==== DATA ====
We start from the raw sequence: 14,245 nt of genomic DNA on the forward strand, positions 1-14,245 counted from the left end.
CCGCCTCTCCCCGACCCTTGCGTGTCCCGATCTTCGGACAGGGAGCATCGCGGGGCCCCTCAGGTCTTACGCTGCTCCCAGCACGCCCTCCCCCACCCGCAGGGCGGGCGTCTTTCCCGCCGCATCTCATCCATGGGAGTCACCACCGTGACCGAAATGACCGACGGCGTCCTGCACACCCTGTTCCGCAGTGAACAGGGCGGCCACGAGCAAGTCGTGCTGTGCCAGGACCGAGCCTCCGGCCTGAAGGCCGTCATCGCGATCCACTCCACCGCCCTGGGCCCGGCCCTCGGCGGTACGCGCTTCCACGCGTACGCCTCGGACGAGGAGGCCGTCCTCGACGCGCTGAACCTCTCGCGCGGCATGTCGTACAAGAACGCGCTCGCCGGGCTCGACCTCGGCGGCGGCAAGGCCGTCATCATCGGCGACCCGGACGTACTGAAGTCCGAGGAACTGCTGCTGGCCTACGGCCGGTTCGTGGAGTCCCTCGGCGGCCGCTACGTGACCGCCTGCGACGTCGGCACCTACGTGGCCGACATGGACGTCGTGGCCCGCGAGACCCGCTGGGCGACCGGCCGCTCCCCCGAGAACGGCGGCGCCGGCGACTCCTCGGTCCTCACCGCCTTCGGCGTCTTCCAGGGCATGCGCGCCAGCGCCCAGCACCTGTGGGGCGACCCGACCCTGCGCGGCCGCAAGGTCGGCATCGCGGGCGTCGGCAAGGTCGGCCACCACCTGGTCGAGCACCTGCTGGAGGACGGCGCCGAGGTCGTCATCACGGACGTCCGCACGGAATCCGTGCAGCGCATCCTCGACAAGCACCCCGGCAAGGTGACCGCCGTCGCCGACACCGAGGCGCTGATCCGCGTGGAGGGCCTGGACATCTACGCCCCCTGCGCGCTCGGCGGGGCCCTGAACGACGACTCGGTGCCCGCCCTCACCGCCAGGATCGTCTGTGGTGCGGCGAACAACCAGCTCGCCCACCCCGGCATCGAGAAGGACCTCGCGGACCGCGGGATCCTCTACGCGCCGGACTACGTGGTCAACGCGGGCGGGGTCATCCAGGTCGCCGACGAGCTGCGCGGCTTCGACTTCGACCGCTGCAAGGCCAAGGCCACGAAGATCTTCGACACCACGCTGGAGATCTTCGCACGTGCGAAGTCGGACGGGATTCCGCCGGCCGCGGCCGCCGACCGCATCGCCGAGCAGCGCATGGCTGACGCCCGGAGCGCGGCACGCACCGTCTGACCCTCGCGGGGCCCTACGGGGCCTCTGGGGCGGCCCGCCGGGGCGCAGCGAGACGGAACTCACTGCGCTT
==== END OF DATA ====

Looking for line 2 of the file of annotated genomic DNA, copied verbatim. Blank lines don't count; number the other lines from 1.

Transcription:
CCGCCTCTCCCCGACCCTTGCGTGTCCCGATCTTCGGACAGGGAGCATCGCGGGGCCCCTCAGGTCTTACGCTGCTCCCAGCACGCCCTCCCCCACCCGCAGGGCGGGCGTCTTTCCCGCCGCATCTCATCCATGGGAGTCACCACCGTGACCGAAATGACCGACGGCGTCCTGCACACCCTGTTCCGCAGTGAACAGGGCGGCCACGAGCAAGTCGTGCTGTGCCAGGACCGAGCCTCCGGCCTGAAGGCCGTCATCGCGATCCACTCCACCGCCCTGGGCCCGGCCCTCGGCGGTACGCGCTTCCACGCGTACGCCTCGGACGAGGAGGCCGTCCTCGACGCGCTGAACCTCTCGCGCGGCATGTCGTACAAGAACGCGCTCGCCGGGCTCGACCTCGGCGGCGGCAAGGCCGTCATCATCGGCGACCCGGACGTACTGAAGTCCGAGGAACTGCTGCTGGCCTACGGCCGGTTCGTGGAGTCCCTCGGCGGCCGCTACGTGACCGCCTGCGACGTCGGCACCTACGTGGCCGACATGGACGTCGTGGCCCGCGAGACCCGCTGGGCGACCGGCCGCTCCCCCGAGAACGGCGGCGCCGGCGACTCCTCGGTCCTCACCGCCTTCGGCGTCTTCCAGGGCATGCGCGCCAGCGCCCAGCACCTGTGGGGCGACCCGACCCTGCGCGGCCGCAAGGTCGGCATCGCGGGCGTCGGCAAGGTCGGCCACCACCTGGTCGAGCACCTGCTGGAGGACGGCGCCGAGGTCGTCATCACGGACGTCCGCACGGAATCCGTGCAGCGCATCCTCGACAAGCACCCCGGCAAGGTGACCGCCGTCGCCGACACCGAGGCGCTGATCCGCGTGGAGGGCCTGGACATCTACGCCCCCTGCGCGCTCGGCGGGGCCCTGAACGACGACTCGGTGCCCGCCCTCACCGCCAGGATCGTCTGTGGTGCGGCGAACAACCAGCTCGCCCACCCCGGCATCGAGAAGGACCTCGCGGACCGCGGGATCCTCTACGCGCCGGACTACGTGGTCAACGCGGGCGGGGTCATCCAGGTCGCCGACGAGCTGCGCGGCTTCGACTTCGACCGCTGCAAGGCCAAGGCCACGAAGATCTTCGACACCACGCTGGAGATCTTCGCACGTGCGAAGTCGGACGGGATTCCGCCGGCCGCGGCCGCCGACCGCATCGCCGAGCAGCGCATGGCTGACGCCCGGAGCGCGGCACGCACCGTCTGACCCTCGCGGGGCCCTACGGGGCCTCTGGGGCGGCCCGCCGGGGCGCAGCGAGACGGAACTCACTGCGCTT